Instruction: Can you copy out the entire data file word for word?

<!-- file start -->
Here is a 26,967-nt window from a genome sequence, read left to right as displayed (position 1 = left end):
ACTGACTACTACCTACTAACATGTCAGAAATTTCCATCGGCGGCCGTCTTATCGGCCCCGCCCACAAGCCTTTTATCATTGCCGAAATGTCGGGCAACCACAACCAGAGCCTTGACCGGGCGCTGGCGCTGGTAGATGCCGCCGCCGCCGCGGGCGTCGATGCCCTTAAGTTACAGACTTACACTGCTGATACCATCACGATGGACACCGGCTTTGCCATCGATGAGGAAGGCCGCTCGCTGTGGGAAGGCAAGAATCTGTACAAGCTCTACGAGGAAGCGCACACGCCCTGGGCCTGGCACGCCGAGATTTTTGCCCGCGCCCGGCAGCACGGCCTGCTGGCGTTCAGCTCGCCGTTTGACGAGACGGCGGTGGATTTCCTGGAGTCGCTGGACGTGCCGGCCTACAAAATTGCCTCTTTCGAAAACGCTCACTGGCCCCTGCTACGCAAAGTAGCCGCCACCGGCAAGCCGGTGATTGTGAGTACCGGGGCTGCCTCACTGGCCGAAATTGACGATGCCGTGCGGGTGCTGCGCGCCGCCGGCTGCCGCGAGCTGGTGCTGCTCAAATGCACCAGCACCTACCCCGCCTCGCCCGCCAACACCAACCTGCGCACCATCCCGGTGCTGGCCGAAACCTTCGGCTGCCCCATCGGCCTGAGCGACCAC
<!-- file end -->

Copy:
Here is a 26,967-nt window from a genome sequence, read left to right as displayed (position 1 = left end):
ACTGACTACTACCTACTAACATGTCAGAAATTTCCATCGGCGGCCGTCTTATCGGCCCCGCCCACAAGCCTTTTATCATTGCCGAAATGTCGGGCAACCACAACCAGAGCCTTGACCGGGCGCTGGCGCTGGTAGATGCCGCCGCCGCCGCGGGCGTCGATGCCCTTAAGTTACAGACTTACACTGCTGATACCATCACGATGGACACCGGCTTTGCCATCGATGAGGAAGGCCGCTCGCTGTGGGAAGGCAAGAATCTGTACAAGCTCTACGAGGAAGCGCACACGCCCTGGGCCTGGCACGCCGAGATTTTTGCCCGCGCCCGGCAGCACGGCCTGCTGGCGTTCAGCTCGCCGTTTGACGAGACGGCGGTGGATTTCCTGGAGTCGCTGGACGTGCCGGCCTACAAAATTGCCTCTTTCGAAAACGCTCACTGGCCCCTGCTACGCAAAGTAGCCGCCACCGGCAAGCCGGTGATTGTGAGTACCGGGGCTGCCTCACTGGCCGAAATTGACGATGCCGTGCGGGTGCTGCGCGCCGCCGGCTGCCGCGAGCTGGTGCTGCTCAAATGCACCAGCACCTACCCCGCCTCGCCCGCCAACACCAACCTGCGCACCATCCCGGTGCTGGCCGAAACCTTCGGCTGCCCCATCGGCCTGAGCGACCAC